Every time I hear a progressive complain, it reassures me that the country is on the right path. President Trump's true legacy will be one of beginning the reversal of the weak globalist policies of the past administration. No more apology tours, kissing the hands of monarchs, pallets of cash delivered to our enemies, empowering unelected personnel at agencies like the EPA to run amok and a litany of abuses of power.

History will show that our first biracial president had a perfect opportunity to bring our country closer together, but he chose instead to provoke race, culture and class warfare. Standard socialist tactics.

The claims you made only exist in your mind now, Mr. Boley. Those days of your visions are gone. To paraphrase Obama, elections have consequences — we won, they lost, get over it.

Trump has awakened the real American culture, one of fairness, reward for hard work, personal responsibility, pushback against government overreach, pride in being an American and pride in being the strongest nation on Earth. And this new patriotic movement is not going away. We will be a formidable force on all levels.

We will call out the liars in the media, the swamp creatures in Washington, and anyone who disrespects our culture and patriotism. We will fight, at the ballot boxes, with our wallets and in the streets if necessary. We are not going away.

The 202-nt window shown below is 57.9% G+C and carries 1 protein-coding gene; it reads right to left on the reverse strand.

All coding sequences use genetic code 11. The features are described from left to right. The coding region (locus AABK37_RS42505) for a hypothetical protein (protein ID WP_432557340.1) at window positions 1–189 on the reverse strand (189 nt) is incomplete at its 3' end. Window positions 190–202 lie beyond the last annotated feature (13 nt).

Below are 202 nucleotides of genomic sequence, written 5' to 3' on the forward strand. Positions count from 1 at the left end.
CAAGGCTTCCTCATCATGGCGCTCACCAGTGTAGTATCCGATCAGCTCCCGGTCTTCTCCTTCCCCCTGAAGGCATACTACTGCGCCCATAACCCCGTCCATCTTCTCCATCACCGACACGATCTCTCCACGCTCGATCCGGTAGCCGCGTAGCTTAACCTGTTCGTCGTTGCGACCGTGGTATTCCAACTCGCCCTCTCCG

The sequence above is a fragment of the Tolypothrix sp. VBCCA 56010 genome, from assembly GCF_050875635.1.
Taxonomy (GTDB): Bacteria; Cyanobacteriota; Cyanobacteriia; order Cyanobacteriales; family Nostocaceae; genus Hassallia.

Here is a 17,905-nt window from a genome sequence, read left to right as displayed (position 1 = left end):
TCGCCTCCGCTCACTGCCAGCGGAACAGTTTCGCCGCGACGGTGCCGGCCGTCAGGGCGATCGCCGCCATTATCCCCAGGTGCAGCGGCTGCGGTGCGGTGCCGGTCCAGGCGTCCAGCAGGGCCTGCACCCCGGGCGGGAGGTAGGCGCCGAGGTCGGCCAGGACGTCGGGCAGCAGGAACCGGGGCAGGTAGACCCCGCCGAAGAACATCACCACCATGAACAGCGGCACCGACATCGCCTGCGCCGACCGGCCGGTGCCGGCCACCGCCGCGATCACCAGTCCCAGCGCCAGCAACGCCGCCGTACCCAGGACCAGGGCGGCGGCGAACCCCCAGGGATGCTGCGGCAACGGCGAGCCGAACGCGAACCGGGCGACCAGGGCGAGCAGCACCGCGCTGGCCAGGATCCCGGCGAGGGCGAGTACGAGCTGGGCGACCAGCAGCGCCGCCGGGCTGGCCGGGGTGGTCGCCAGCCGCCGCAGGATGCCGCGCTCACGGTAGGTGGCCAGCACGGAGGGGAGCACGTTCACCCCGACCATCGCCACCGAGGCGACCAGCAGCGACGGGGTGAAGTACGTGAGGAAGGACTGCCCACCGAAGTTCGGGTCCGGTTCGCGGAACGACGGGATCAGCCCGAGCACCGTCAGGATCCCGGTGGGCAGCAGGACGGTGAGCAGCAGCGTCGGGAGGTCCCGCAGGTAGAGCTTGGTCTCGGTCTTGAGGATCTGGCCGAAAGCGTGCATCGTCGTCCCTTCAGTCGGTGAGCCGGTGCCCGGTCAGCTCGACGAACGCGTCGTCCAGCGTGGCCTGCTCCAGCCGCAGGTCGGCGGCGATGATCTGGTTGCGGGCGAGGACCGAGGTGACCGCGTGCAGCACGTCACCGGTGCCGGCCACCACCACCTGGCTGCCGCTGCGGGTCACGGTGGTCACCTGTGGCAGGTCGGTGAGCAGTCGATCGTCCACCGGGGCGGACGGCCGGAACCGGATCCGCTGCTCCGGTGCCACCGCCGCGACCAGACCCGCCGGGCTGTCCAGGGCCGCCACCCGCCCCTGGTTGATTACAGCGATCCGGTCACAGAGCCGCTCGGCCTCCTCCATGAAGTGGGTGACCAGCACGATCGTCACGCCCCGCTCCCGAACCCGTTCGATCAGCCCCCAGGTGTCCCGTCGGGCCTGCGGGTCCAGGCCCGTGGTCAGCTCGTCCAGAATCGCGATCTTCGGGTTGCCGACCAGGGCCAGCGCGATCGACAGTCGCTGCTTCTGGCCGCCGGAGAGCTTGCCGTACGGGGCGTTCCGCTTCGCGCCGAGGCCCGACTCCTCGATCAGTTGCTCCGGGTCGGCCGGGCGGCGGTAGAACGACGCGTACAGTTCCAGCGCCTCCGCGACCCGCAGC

Michael J. Kardell, Murrysville

Monday, Jan. 8

Not so proud of Pa.'s distinction

Thanks to the dolts in the Pennsylvania General Assembly, our commonwealth has earned the unfortunate distinction of being the fifth worst managed state in the United States. Thanks go to Alabama, Louisiana, Mississippi and New Mexico for being even worse than Pennsylvania. If it weren't for those four hapless states, Pennsylvania would be the worst managed.

Bad managers are the result of the farce called “voting,” which is nothing more than a popularity contest — and a terrible one at that. Nevertheless, and no matter how badly Pennsylvania is managed, the teachers (leechers) unions, other self-interested, greedy unions, cliques, cartels and worse, the sleazy, self-interested and ignorant dolts in Harrisburg, keep on gouging Pennsylvanians and “getting” their share of the ugly and smelly carcass of the dying citizenry.

So, we should all thank the dolts in Harrisburg for bringing shame and ridicule upon Pennsylvania's citizens; we're very proud of your mismanagement, your ignorance, your self-indulgence and your greed. Keep on doing your dirty work, and next year you will make Pennsylvania No. 1 —the worst managed state in America. What a pity it is how little wisdom it takes to govern.

Carl F. Miller, North Belle Vernon

Tuesday, Jan. 9

Who doesn't like pets?

I changed from Republican to independent simply because of the stupid moves and infighting, even though the Republicans control the presidency and Congress. How stupid.

I quickly accepted President Donald Trump as a breath of fresh air rather than the boring, same old routine and crooked Hillary. Yes, he has a huge ego and can't stand even the smallest negative remark, but he says it like it is and I really like that.